Because ERISA clearly prevents general creditors from reaching a debtor's interest in this ERISA-qualified trust, it constitutes "applicable nonbankruptcy law" under which restrictions on the transfer of pension interests may be enforced. "Under the plain and simple language of Section 541(c)(2), if the ERISA anti-alienation provisions are enforceable against general creditors, they are enforceable against the bankruptcy trustee." In re Threewitt, 24 B.R. at 929.


In addition to being faithful to the language of both the Bankruptcy Code and ERISA, this conclusion furthers ERISA's broader purpose of ensuring uniform treatment of pension benefits throughout the country. See Fort Halifax Packing Co. v. Coyne, 482 U.S. 1, 15-17, 107 S.Ct. 2211, 2219-20, 96 L.Ed.2d 1 (1987). "ERISA was designed to ensure that substantive pension benefits not be subject to the vagaries of state law." PPG Industries Pension Plan A v. Crews, 902 F.2d 1148 (4th Cir.1990). Our holding ensures that the security of employee retirement benefits will not depend on the particularities of state spendthrift trust law. Were it otherwise, a state that did not recognize spendthrift trusts at all could nullify the anti-alienation provisions of ERISA--a result which is contrary to ERISA's general preemptive force. See 29 U.S.C. Sec. 1144(a).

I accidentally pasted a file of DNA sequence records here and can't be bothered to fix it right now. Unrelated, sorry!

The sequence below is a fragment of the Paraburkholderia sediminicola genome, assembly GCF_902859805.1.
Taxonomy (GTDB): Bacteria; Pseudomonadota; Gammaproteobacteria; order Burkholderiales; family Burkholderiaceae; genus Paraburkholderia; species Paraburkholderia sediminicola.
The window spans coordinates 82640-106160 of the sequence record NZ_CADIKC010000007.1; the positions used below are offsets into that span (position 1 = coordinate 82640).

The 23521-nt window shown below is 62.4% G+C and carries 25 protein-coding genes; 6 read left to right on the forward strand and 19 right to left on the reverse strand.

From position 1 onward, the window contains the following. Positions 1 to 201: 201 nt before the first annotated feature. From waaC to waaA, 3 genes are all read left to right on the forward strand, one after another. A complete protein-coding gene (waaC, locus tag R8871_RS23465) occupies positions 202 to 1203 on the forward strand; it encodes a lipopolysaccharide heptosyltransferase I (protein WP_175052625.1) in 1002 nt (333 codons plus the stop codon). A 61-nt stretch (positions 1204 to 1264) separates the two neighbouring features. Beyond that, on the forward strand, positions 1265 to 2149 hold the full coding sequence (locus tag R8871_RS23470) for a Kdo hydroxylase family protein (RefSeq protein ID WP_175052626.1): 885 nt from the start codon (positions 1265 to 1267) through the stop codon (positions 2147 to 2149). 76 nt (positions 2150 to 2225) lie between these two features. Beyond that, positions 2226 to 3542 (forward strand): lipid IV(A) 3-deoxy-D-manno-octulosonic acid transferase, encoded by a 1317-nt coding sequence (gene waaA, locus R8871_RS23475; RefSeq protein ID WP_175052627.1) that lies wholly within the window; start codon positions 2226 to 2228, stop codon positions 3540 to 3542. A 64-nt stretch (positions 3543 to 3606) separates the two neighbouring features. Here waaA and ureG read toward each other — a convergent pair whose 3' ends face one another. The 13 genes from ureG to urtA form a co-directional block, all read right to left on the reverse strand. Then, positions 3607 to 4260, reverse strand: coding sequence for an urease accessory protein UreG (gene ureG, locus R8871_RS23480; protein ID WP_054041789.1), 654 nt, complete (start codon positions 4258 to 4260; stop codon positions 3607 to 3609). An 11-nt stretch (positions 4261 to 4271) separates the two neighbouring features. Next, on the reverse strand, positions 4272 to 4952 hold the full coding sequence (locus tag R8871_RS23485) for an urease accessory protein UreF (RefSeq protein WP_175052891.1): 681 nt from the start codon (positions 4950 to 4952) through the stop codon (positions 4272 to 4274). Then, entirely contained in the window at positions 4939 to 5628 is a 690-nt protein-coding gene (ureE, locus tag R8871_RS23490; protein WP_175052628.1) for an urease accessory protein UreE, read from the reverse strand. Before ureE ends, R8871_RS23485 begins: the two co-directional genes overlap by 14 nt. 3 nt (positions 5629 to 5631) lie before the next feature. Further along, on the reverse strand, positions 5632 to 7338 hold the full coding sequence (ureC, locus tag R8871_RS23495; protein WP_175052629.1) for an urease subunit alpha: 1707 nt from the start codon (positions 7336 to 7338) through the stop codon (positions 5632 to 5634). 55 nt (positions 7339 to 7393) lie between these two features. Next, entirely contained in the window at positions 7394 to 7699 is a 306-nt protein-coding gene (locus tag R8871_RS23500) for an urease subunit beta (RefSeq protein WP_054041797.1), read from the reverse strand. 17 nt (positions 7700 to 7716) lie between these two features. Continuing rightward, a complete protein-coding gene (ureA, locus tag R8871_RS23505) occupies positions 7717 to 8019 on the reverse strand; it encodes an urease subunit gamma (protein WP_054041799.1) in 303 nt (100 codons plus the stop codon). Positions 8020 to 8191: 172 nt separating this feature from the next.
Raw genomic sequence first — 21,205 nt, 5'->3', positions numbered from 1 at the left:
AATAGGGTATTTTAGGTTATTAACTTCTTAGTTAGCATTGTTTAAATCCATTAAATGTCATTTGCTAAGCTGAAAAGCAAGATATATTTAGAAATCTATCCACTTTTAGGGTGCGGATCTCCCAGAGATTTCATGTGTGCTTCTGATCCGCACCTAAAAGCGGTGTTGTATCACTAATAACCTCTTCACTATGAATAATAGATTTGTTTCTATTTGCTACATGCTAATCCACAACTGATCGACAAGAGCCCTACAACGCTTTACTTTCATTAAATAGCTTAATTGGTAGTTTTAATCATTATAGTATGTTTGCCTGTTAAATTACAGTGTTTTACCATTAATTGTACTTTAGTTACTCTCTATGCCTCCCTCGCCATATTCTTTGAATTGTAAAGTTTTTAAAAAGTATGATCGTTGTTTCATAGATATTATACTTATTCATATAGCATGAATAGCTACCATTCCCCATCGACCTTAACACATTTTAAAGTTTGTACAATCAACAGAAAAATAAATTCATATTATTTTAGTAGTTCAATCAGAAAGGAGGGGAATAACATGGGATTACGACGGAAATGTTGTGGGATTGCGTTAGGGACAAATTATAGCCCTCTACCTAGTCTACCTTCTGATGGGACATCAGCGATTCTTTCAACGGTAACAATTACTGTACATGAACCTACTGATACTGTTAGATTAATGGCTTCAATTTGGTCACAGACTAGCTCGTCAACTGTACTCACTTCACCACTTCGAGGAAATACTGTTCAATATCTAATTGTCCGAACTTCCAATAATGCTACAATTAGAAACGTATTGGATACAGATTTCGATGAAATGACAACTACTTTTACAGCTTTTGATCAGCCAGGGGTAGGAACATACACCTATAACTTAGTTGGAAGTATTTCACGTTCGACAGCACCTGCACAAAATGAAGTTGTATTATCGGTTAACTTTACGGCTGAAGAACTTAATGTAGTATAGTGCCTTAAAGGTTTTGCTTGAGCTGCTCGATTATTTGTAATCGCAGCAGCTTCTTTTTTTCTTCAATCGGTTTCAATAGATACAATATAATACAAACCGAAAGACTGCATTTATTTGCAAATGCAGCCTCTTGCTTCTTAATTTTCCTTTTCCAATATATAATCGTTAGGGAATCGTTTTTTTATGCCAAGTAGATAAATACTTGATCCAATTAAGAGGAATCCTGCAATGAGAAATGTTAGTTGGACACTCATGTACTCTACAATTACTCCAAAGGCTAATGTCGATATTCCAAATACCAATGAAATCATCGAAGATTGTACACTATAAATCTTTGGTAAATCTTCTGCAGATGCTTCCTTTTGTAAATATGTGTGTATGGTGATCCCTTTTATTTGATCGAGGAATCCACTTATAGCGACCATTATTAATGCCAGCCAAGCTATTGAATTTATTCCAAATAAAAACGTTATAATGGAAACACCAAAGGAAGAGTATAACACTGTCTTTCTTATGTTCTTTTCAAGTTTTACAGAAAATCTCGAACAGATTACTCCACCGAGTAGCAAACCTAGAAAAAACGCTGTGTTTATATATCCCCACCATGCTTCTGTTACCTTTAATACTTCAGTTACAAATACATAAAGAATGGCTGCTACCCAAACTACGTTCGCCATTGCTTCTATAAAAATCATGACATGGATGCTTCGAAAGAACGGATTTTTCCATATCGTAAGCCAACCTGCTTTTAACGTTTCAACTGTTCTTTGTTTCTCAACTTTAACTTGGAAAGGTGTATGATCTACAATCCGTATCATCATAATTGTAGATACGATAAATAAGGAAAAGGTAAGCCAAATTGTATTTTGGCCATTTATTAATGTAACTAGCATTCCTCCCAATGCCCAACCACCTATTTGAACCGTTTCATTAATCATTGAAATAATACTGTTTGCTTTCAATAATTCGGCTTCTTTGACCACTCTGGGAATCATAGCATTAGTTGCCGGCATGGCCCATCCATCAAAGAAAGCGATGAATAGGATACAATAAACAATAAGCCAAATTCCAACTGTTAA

Furthermore, our holding avoids the specter of a bankruptcy trustee disqualifying an entire plan from tax exempt status by seeking turnover of a single bankrupt's interest in the plan. Under the trustee's interpretation, ERISA does not withhold the debtor's interest in an ERISA-qualified profit-sharing and pension plan from the bankruptcy estate. However, a plan's ERISA-qualification and tax exempt status depend on compliance with the anti-assignment provisions in 26 U.S.C. Sec. 401(a)(13) and 29 U.S.C. Sec. 1056(d)(1). If Sec. 541(c)(2) does not recognize ERISA as "applicable nonbankruptcy law" that operates to exclude pension interests from the bankrupt's estate, then the plan's anti-alienation provisions will be violated and the plan may be subject to disqualification and loss of tax-exempt status. See McLean, 762 F.2d at 1206 (recognizing the IRS position that payover of ERISA funds to Chapter 13 bankruptcy trustee would cause plan to lose its ERISA qualification and tax exempt status). We do not think Congress intended such a result. We can best harmonize ERISA, the Bankruptcy Code, and the Internal Revenue Code by reading "applicable nonbankruptcy law," 11 U.S.C. Sec. 541(c)(2), to include ERISA.



For the foregoing reasons, the judgment of the district court is